A wanted fugitive facing murder charges in a grisly slaying of a 15-year-old girl nearly 15 years ago has been shot and killed, officials said Tuesday.
George Barraza, wanted in the Oct. 18, 2002 killing of Brenda Sierra, was killed last month in Sinaloa, Mexico, according to the Los Angeles County Sheriff's Department.
Homicide investigators confirmed Barraza's identity via fingerprints.
Other than that he was shot, details about the killing were murky.
Authorities said they've had no witnesses come forward to talk about the crime due to his rumored reputation of being in a gang in East Los Angeles and drug cartels in Mexico.
He was accused of kidnapping and killing Brenda in East Los Angeles while she was on her way to school. Her body was found a day after she disappeared in Crestline in the San Bernardino Mountains.
Murder charges were filed against five suspects in March 2015. Three of the suspects were arrested in 2015 and are awaiting trial. The fourth suspect was killed in an unrelated homicide in East Los Angeles in May 2003.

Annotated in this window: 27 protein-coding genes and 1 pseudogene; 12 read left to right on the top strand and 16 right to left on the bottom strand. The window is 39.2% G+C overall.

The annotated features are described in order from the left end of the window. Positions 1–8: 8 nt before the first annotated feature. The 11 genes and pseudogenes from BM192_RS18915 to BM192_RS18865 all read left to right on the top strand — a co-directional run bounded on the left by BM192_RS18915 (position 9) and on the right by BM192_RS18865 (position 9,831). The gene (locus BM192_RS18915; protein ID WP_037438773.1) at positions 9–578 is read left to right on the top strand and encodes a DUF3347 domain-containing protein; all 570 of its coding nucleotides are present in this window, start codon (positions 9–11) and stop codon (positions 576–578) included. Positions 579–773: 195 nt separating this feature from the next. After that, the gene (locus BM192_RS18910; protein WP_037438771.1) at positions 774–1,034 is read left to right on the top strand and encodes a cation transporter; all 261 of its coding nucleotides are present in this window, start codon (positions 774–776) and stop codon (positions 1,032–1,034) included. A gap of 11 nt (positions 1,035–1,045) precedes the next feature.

Barraza, 37, fled to Mexico where he remained a fugitive and was added on the list of US Marshal's 15 most wanted.
Two men and a woman charged in the killing have pleaded not guilty to the crime. Eddie "Shrek" Chavira and Daniel "Snaps" Cervantes were charged in the slaying. A fourth suspect, Rosemary Chavira, 28, was also arrested and charged. She's Eddie's sister.
Vincent Oliver, Eddie Chavira's attorney, said his client was in custody at the time of the crime, did not know of it beforehand, and did not participate in the crime.
Rosemary Chavira and Cervantes were charged with one count each of murder, conspiracy to dissuade a witness and forcible rape with the special circumstances of felony murder during commission of a kidnapping and to further a street gang.
Eddie Chavira is charged with one count each of murder and conspiracy to intimidate a witness.
A criminal complaint alleges while Eddie Chavira was in custody for a shooting witnessed by Brenda's relative he told a fellow gang member that he was going to have other gang members "take care of witnesses."
He allegedly also contacted his sister to help get other gang members to "take care of witnesses," prosecutors said in a news release.
Because Rosemary Chavira was a minor at the time of the slaying, she faces life in prison without the possibility of parole if convicted as charged. Eddie Chavira faces 25 years to life if convicted as charged.